Ritratto dell’attore da giovane (1985)
by Federico Tiezzi
directed by Federico Tiezzi
lights by Giuseppe Calabrò
costumes by Loretta Mugnai
scenography by Andrea Bacci and Manola Casale
soundtrack by Sandro Lombardi
collaboration in the dramaturgy by Rubina Giorgi
with Julia Anzilotti, Marion D’Amburgo, Sandro Lombardi, Rolando Mugnai, Federico Tiezzi
Premiere Scandicci, Teatro “i Magazzini”, 27 aprile 1985
Memory loss: a triptych for the theater of poetry
by Lorenzo Mango
[…] Ritratto dell’attore da giovane appears more intimate, reflective and crepuscular, offering itself almost as a kind of private agreement compared to Genet a Tangeri. As the latter opened onto a cosmogony, so Ritratto turns its gaze inward; an art about art, a theater about theater. The play is built symmetrically. Two acts for two actors: the first dedicated to women – Marion D’Amburgo – the second to men – Sandro Lombardi. Both characters, who keep the names of the actors to emphasize the autobiographical nature of the show, are accompanied by two Mutes who embody the deep spirit that makes the unconscious visible, the pre-intellectual part of the actors. “But even though at first sight more schematic than Genet – Lombardi recalls – actually Ritratto supersedes the static theatricality that informs Genet”; there is a mobility in the acting that avoids the oratorical tone that pervaded the previous play.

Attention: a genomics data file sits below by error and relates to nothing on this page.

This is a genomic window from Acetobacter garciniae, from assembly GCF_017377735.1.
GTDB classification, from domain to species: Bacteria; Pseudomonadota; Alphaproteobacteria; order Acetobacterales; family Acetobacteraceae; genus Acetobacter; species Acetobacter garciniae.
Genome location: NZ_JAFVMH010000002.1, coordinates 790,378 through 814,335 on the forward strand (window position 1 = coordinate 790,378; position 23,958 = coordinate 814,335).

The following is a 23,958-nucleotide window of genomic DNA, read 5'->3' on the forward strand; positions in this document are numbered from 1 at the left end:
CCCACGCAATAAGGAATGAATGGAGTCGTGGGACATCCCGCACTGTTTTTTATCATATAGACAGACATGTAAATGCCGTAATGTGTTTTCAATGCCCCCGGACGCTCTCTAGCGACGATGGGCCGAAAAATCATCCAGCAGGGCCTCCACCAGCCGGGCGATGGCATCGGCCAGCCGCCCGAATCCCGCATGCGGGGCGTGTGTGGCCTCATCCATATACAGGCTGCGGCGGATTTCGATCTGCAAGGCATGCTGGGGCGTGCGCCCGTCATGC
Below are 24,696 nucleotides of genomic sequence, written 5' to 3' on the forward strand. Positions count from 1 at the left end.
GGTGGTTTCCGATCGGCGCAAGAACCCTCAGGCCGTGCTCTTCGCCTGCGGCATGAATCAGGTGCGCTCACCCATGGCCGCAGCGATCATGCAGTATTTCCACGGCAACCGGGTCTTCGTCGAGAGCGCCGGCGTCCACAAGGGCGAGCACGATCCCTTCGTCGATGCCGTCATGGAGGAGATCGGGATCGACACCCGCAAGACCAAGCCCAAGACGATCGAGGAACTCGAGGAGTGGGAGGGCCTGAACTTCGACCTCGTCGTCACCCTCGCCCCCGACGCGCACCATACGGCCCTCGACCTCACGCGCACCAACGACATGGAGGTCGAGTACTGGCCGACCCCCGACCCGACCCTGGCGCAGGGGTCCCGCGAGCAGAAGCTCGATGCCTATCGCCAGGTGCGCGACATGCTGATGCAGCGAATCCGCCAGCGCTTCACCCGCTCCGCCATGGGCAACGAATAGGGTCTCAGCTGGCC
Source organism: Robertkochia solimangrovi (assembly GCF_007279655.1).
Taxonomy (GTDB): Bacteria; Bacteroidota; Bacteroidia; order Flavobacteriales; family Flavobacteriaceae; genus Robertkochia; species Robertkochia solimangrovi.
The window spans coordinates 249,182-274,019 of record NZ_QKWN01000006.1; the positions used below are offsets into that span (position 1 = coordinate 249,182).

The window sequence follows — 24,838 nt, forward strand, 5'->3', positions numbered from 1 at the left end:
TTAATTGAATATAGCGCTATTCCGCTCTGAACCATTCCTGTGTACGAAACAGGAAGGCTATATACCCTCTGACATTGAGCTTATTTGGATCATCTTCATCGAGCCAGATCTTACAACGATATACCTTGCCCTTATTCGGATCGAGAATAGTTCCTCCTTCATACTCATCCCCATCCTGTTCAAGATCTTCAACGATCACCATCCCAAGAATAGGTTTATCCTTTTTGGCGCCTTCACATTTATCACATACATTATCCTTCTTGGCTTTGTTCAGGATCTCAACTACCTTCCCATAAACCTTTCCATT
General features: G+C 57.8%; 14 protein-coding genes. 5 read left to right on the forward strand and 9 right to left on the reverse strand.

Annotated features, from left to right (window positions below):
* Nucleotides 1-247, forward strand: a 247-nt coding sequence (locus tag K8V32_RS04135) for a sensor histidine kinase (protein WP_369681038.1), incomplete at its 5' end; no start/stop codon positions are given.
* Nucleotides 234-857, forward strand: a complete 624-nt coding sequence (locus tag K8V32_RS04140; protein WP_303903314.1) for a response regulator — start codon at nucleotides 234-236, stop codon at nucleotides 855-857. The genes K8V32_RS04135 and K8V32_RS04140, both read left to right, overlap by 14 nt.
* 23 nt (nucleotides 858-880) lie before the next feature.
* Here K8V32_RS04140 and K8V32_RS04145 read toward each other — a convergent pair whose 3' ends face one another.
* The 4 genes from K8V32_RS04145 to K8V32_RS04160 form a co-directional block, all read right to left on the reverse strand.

The dramatic action now turns to the present as a stream of consciousness in free fall.
The setting of the drama is a pool that fills almost the entire stage; a cinematic citation, the pool of Sunset Boulevard, but also something else: the therapeutic pool of mental asylums, the symbolic representation of swirling, dark, murky water like that of the unconscious. Marion D’Amburgo’s monologue is modeled precisely on the atmosphere of Sunset Boulevard, with its dominant themes of waiting for a “final rehearsal,” one last great performance that will be an apotheosis, a martyrdom and a death, and the excruciating return, among the ghosts of the past, of their characters. Writing the text as a Joycean stream of consciousness, Tiezzi weaves this situation through an image typical of Genet: expecting the arrival of revolutionaries. Once more a war that presses at the gates and besieges the theater, like a shadow, a promise, in some sense a liberation. In Marion’s character this sentiment of expectation is brought to an extreme: she is an “old, young actress,” an undone star, a sick body that aspires to an impossible redemption. Her only ambition is to destroy and disintegrate the theater; but the dramatic sense of her destiny of death is distorted by piercing flashes of the grotesque that make her impassable even in the sublime space of tragedy, the pristine space that the modern theater can no longer draw on. Her desire for destruction is expressed fully in the relationship that Marion establishes with her Mute, her animal spirit, her feral presence, which accompanies her as her double. It is a heated, dramatic, sometimes comical conflict that offers no peace. While Marion talks, she is euphoric or despairing, devouring the corpses sunk in the pool, the Mute runs, screams, groans and jumps, expressing a physical vitality, an exuberance that opposes the actress’s solemn, ponderous, suffering presence. Hence the hatred and love that binds them, being part of a unit that has broken, half of it tragically living an impossible desire to be reunited.